The Maui Whale Festival, which will be under way through mid-May, features a paddle board and kayaking event, a golf tournament, a fun run, free lectures, a citizens’ count of whales, “World Whale Day” (formerly Whale Day) and other special cruises and events. For more information about the festival, click here.

For suggestions on shoreline outlooks, check out our HAWAII Magazine’s Landlubber’s Guide to Whale Watching in the Islands. And don’t forget your binoculars. 

To subscribe to HAWAII Magazine, click here.

Photos: courtesy of National Oceanic and Atmospheric Administration (NOAA) HIHWNMS: Fisheries Permit #782-171

Hawaii_Maui_Waikiki_Sammy Hagar_rumFormer Van Halen front man, part-time Maui resident and celebrity liquor distiller Sammy Hagar is behind the latest addition to an ever-growing list of made-in-Hawaii spirits.

Sammy’s Beach Bar Rum, a silver rum made from Hawaii-grown sugar cane, is the result of partnership between Hagar and Haliimaile Distilling Company on Maui. Both partners claim roots in the libations industry.

Hagar personally introduced Sammy’s Beach Bar Rum last night at the Hard Rock Café in Waikiki (pictured, below) to a gathering of eager fans and media, including HAWAII Magazine.

We asked Hagar about the origin of the idea to create the new rum. In response, he said: “The Islands inspired me.”  He adds,  “I just love it here. When I get off the plane, I’m bombarded with the warmest, richest feelings. Hawaii affects all of my senses.”

Hagar has two homes on Maui and owns five Sammy's Beach Bar & Grill locations nationwide, including one at the Maui International Airport.

Hagar’s rum uses sugarcane grown only in Hawaii. Why? “I can get sugar from other places,” says Hagar, “but I don’t want to because it doesn’t taste as good.”

Sammy’s Beach Bar Rum is distilled in Maui from first-growth, first-press sugar cane. According to a press release, “Unlike other premium rums, which follow a standard one-year maturation period for the cane, (cane used in) Sammy's Beach Bar Rum matures for a full two years, giving the sugar from the cane its intense character.”Hawaii_Maui_Waikiki_Sammy Hagar_rum

It is currently available for sale only in Hawaii, but Hagar plans to expand distribution to the rest of the U.S. in early 2012.

“We wanted to launch it in Hawaii first,” says Stephen Kauffman, president of Sammy’s Beach Bar Rum. He notes that it will be available on the U.S. mainland starting in Spring 2012.  Also, he says, plans are in the works to create a pineapple-infused rum and an aged dark rum.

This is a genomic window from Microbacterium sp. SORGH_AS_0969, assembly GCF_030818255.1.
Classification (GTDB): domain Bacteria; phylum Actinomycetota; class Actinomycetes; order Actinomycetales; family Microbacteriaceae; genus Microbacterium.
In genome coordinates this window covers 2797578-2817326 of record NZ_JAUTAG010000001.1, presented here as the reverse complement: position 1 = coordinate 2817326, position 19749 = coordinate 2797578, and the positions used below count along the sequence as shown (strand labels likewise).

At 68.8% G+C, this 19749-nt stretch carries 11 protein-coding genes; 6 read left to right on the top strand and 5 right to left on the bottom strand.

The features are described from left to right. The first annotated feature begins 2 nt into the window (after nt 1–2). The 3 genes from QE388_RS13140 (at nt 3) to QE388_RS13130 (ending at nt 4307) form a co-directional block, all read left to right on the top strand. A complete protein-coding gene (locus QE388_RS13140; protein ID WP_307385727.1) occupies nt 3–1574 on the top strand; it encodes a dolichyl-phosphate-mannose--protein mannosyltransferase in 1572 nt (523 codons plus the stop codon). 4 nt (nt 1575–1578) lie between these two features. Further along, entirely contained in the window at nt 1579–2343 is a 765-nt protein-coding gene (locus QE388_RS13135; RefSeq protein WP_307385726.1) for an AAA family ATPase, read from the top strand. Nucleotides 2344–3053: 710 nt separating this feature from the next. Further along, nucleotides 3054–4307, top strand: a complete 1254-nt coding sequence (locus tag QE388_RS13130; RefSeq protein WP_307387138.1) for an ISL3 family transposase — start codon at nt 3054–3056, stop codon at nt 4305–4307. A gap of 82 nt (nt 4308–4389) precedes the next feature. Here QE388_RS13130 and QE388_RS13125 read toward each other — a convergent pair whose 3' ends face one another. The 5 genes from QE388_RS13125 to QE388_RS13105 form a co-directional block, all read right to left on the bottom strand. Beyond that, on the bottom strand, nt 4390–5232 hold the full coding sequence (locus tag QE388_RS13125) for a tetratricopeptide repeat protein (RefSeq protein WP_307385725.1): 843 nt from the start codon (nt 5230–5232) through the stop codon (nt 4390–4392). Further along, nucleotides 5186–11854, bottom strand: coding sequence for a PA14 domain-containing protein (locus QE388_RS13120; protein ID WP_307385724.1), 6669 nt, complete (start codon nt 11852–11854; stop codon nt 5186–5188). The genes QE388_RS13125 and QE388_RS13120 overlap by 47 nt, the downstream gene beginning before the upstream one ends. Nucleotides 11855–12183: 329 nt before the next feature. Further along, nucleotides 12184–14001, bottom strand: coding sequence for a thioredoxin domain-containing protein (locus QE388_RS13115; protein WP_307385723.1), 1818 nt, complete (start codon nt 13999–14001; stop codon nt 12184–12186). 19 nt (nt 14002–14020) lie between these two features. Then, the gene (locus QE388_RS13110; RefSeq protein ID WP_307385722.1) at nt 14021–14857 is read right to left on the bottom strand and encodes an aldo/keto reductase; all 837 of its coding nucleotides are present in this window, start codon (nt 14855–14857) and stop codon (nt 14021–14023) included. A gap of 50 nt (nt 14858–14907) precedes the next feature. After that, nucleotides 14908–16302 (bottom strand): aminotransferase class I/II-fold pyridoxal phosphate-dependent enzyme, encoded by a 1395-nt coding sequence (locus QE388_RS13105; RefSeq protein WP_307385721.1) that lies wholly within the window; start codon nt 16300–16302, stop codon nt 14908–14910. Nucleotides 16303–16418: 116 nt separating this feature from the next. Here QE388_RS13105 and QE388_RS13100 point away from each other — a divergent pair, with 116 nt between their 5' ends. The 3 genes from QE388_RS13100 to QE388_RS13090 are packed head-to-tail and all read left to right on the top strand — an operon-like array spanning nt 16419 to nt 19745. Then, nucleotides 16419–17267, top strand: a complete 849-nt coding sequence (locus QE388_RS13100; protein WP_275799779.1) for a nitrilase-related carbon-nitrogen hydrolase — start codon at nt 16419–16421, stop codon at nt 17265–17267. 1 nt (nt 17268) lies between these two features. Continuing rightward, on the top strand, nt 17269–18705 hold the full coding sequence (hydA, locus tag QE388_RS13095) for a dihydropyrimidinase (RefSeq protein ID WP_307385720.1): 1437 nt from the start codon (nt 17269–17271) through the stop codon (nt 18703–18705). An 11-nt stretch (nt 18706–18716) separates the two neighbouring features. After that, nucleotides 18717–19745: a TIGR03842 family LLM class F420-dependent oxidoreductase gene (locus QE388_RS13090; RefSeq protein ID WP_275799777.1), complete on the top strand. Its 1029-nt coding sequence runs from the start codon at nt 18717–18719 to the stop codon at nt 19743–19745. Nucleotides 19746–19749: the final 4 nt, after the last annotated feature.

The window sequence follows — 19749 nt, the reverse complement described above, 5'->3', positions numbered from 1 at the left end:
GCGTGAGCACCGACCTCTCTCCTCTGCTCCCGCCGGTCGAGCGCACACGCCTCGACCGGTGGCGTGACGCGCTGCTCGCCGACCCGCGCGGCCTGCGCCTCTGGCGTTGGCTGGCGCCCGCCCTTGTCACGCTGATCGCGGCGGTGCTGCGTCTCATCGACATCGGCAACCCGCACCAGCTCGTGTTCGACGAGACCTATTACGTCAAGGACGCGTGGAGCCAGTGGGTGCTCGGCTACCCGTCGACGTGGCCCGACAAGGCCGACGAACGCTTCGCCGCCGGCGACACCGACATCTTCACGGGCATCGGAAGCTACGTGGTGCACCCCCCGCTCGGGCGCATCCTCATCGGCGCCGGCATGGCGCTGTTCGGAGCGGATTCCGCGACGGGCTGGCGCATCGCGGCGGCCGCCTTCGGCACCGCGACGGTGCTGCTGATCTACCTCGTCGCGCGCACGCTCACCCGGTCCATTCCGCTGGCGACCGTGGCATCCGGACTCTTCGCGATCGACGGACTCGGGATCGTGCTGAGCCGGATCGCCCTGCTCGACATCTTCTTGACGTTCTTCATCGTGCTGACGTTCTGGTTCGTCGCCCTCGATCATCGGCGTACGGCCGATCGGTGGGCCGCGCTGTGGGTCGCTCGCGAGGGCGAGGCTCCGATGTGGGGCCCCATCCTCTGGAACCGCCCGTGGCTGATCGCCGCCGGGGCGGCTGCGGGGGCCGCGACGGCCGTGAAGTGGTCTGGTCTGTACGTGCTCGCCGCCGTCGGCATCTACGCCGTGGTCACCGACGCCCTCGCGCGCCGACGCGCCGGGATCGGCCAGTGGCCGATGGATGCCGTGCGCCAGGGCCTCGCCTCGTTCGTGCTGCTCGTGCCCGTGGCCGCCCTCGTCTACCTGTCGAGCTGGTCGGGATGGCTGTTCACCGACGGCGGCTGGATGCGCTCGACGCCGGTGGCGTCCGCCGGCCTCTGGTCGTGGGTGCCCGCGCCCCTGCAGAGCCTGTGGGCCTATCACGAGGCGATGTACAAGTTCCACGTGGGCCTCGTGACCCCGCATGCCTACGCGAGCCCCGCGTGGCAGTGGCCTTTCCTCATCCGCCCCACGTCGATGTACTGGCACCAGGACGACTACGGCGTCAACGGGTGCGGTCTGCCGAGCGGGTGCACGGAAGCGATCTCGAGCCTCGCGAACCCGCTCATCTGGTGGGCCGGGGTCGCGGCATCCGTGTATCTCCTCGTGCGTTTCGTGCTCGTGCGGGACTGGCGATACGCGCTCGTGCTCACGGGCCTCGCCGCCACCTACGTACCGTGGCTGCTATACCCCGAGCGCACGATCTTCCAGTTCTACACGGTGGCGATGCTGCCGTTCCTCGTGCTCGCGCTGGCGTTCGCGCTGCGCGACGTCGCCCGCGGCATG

Haliimaile Distilling is the maker of Pau Maui Vodka, premium vodka distilled from Maui Gold pineapples. Hagar has turned the handmade tequila served in his Cabo Wabo chain of nightclubs and restaurants into one of the top-selling premium tequila brands in the nation.

Hagar’s favorite way of enjoying his new rum?

“Three ounces of rum, one ice cube (yes, that's just one rock) and a drop of a citrus, whether it’s lime, lemon or orange. For an added kick, try adding a quarter grind of pepper,” Hagar says.

OK, and how about a hard-rockin’ mai tai recipe, Sammy? Here it is.

Sammy’s Original Maui Mai Tai

Ingredients: 1½ oz. Sammy’s Beach Bar Rum, ½ oz. orange curacao, ¾ oz. lychee juice/syrup, and 1 oz. fresh sour.

Directions: Pour ingredients over ice into a cocktail shaker. Shake, then strain into a rocks glass, drizzle dark rum into the cocktail, garnish and serve.

For more drink recipes and other information about Sammy’s Beach Bar rum, click here.

To subscribe to HAWAII Magazine, click here.

Photo: (top) Sammy's Beach Bar Rum, (bottom ) Wes Funai

Hawaii_Oahu_Big Island_Maui_giftsThe holiday season is on its way. In less than a week, turkey dinners will be served. And at this time next month, we’ll be wishing you Mele Kalikimaka! So, now is the time to put together your Hawaii gift list.

Click here to take a look at our HAWAII Magazine Holiday Gift Guide, which features some of Hawaii’s coolest yule merchandise ranging from limited edition hand-printed Aloha shirts and stunning jewelry designs to bath and body products made with organic Hawaiian herbs, plants and flowers. Also, there’s a great selection of Hawaii-made treats — chocolate-covered macadamia nuts, floral Hawaiian honeys, Big Island coffee and much more.

The Holiday Gift Guide (special advertising section) is included in the November/December issue of HAWAII Magazine.